Overall Rating: D. This is actually a tricky one to grade. The show only runs about two hours and forty five minutes and the first fifty minutes are excellent stuff with two good to very good opening matches. I can’t call a show with an opening third that solid a failure by any means so the show gets some big points there.
That being said, the rest of the show goes off a cliff with the best match being the main event, which really isn’t any good and clocks in as the shortest announced Wrestlemania main event in history. Couple that with Hogan sneaking in to take the title in an ending that wasn’t the most popular in the world and you don’t have a great title picture going forward.
The word picture is appropriate here as well as this show doesn’t look like a Wrestlemania is supposed to. Instead of the biggest show of the year, this felt like a random pay per view in the mid to late summer, which actually would have helped it a lot. The outside venue is cool but it feels like a fun show rather than something big and epic like the show at Madison Square Garden or the shows in big stadiums.
Overall this show has too many problems working against it. The atmosphere was a failed experiment but the card didn’t do it any favors. Yokozuna was fine as a monster to be slayed but Hogan wasn’t the choice to do it, at least not two minutes after Yokozuna won the title at Wrestlemania. I’m supposed to be impressed that Hogan beat a tired Yokozuna and had to have salt in Yokozuna’s eyes to do it? That’s not a good end to any show but the fact that it was the end of Wrestlemania made it even worse.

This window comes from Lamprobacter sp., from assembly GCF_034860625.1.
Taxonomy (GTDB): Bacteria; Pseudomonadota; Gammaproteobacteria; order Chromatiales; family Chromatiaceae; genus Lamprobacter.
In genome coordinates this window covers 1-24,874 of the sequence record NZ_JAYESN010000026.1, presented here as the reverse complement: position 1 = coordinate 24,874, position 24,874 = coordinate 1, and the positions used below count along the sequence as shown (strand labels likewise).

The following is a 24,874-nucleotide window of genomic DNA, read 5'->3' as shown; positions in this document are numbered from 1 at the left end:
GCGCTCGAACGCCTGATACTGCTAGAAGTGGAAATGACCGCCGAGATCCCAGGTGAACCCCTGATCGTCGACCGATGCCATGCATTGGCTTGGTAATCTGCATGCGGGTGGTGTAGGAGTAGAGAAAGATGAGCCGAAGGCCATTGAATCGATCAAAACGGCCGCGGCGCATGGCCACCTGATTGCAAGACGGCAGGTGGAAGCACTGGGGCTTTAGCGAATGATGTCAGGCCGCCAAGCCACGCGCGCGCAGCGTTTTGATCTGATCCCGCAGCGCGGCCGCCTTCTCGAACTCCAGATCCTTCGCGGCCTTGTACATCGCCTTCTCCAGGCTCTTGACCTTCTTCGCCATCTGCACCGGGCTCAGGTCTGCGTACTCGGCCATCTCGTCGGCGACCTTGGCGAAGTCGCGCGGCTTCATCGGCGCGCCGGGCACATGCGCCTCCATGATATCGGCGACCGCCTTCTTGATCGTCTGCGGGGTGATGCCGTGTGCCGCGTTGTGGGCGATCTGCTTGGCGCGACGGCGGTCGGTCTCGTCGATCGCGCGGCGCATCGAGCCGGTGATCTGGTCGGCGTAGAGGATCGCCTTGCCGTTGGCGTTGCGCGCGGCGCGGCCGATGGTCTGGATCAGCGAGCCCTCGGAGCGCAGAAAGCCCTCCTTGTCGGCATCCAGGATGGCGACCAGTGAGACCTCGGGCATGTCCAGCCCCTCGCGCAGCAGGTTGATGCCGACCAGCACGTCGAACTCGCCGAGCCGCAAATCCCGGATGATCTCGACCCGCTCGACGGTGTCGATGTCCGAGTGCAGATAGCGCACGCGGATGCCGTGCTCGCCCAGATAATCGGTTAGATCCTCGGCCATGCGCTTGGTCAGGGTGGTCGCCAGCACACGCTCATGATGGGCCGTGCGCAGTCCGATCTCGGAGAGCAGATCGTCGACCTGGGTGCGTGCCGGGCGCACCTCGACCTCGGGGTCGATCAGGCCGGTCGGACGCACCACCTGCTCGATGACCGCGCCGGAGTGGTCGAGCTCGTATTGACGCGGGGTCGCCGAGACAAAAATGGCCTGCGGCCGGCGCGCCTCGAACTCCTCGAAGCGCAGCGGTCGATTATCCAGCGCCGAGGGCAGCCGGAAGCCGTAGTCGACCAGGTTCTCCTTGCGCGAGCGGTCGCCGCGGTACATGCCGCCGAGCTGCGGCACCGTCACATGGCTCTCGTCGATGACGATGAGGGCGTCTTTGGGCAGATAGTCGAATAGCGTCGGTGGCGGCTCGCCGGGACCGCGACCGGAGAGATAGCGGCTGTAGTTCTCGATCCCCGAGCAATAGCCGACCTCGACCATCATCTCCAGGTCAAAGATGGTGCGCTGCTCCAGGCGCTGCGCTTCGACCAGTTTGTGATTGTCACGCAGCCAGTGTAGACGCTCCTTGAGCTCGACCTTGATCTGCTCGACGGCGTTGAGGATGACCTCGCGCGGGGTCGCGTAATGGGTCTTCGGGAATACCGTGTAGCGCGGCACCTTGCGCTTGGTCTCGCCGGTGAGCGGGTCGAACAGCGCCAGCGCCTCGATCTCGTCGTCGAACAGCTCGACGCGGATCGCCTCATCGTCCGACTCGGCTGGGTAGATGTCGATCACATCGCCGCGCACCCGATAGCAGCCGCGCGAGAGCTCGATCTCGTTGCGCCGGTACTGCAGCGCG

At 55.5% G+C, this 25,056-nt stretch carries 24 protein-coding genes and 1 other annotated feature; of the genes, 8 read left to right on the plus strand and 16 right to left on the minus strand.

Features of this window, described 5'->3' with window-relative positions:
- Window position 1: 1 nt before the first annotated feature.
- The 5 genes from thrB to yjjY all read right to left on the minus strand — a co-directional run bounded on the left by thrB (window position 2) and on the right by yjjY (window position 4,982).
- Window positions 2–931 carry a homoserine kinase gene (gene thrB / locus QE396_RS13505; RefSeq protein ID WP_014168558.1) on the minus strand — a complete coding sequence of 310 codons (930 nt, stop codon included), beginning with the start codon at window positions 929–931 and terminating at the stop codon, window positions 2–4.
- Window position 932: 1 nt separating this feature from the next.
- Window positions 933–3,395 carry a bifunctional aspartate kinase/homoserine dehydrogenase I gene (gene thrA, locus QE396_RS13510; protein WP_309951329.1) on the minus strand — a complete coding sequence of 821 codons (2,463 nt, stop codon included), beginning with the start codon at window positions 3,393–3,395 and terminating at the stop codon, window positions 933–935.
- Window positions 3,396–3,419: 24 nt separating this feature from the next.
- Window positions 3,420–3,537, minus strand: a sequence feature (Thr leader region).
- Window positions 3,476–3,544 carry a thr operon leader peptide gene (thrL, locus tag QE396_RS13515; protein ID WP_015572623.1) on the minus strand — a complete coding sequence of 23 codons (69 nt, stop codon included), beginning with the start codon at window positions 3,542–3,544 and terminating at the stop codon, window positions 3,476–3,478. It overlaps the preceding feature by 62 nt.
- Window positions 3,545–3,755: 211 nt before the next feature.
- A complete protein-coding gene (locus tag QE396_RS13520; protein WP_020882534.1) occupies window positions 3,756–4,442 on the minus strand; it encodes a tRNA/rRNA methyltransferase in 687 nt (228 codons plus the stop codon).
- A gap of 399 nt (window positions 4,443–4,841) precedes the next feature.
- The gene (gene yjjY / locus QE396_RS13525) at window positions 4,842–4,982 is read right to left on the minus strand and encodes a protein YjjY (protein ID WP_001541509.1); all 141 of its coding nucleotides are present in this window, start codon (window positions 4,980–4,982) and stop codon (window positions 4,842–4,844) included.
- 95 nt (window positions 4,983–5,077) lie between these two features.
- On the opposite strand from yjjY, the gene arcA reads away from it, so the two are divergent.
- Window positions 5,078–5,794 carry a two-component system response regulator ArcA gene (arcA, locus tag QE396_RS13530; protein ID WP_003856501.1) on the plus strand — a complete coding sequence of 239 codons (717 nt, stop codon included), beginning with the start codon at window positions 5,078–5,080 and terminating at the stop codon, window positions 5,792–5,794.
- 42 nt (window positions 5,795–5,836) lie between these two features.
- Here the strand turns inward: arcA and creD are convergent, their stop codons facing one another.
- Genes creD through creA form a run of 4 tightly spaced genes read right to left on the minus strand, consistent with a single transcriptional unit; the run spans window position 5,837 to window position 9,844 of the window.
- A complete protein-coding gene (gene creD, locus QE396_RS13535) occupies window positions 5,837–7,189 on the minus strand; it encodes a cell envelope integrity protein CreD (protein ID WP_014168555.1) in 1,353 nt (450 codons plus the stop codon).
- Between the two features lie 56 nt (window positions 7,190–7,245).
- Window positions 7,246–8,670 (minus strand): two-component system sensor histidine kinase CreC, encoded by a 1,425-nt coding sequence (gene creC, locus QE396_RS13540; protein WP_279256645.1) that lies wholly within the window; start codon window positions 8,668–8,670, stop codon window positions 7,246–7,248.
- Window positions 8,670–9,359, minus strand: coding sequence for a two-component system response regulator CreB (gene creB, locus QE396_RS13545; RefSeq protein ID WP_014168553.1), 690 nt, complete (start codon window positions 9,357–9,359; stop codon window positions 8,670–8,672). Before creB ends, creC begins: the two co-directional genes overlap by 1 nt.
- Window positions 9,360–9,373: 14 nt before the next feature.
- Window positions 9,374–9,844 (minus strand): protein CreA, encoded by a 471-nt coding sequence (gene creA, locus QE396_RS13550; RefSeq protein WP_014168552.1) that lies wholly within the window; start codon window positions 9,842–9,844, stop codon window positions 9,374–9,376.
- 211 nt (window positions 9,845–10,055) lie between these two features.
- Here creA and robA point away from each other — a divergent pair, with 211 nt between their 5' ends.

Tatanka vs. Shawn Michaels
2013 Redo: B
2015 Redo: B
Steiner Brothers vs. Headshrinkers
2013 Redo: B
2015 Redo: A-
Doink the Clown vs. Crush
2013 Redo: D+
2015 Redo: D
Razor Ramon vs. Bob Backlund
2013 Redo: D
2015 Redo: D
Money Inc. vs. Mega Maniacs
2013 Redo: D+
2015 Redo: D
Lex Luger vs. Mr. Perfect
2013 Redo: C
2015 Redo: D+
Undertaker vs. Giant Gonzalez
2013 Redo: D-
2015 Redo: F
Yokozuna vs. Bret Hart
2013 Redo: D+
2015 Redo: D+
Yokozuna vs. Hulk Hogan
2013 Redo: N/A
2015 Redo: N/A
2013 Redo: D
2015 Redo: D
How is this a Wrestlemania?
Here’s the original review if you’re interested:
And the 2013 Redo:
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The ending gets more infuriating with each viewing. Hogan made Bret and Yoko, the future of the company, look like total idiots. Here’s what should have happened:
-No Hulk appearance. Yoko wins the title in dirty fashion and becomes the first heel to win the title at WrestleMania.
-Bret wants a rematch, but in a quasi-heel turn, Hogan steals the spotlight and gets the title shot instead. This will build up sympathy for Bret.
-Yoko squashes Hogan clean. This will firmly establish Yoko as the top heel in the company and Vince gets his last laugh against Hogan.
-Bret’s request for his rematch gets ignored again for Lex Luger, who takes the belt off of Yoko at Summerslam.
-We now start building up a Bret/Luger feud that will culminate at WrestleMania X. In an innovative move, however, Luger acts more and more heelish. Think Kurt Angle when he first debuted: acts like an all-American patriot, but he’s an arrogant, pompous jerk.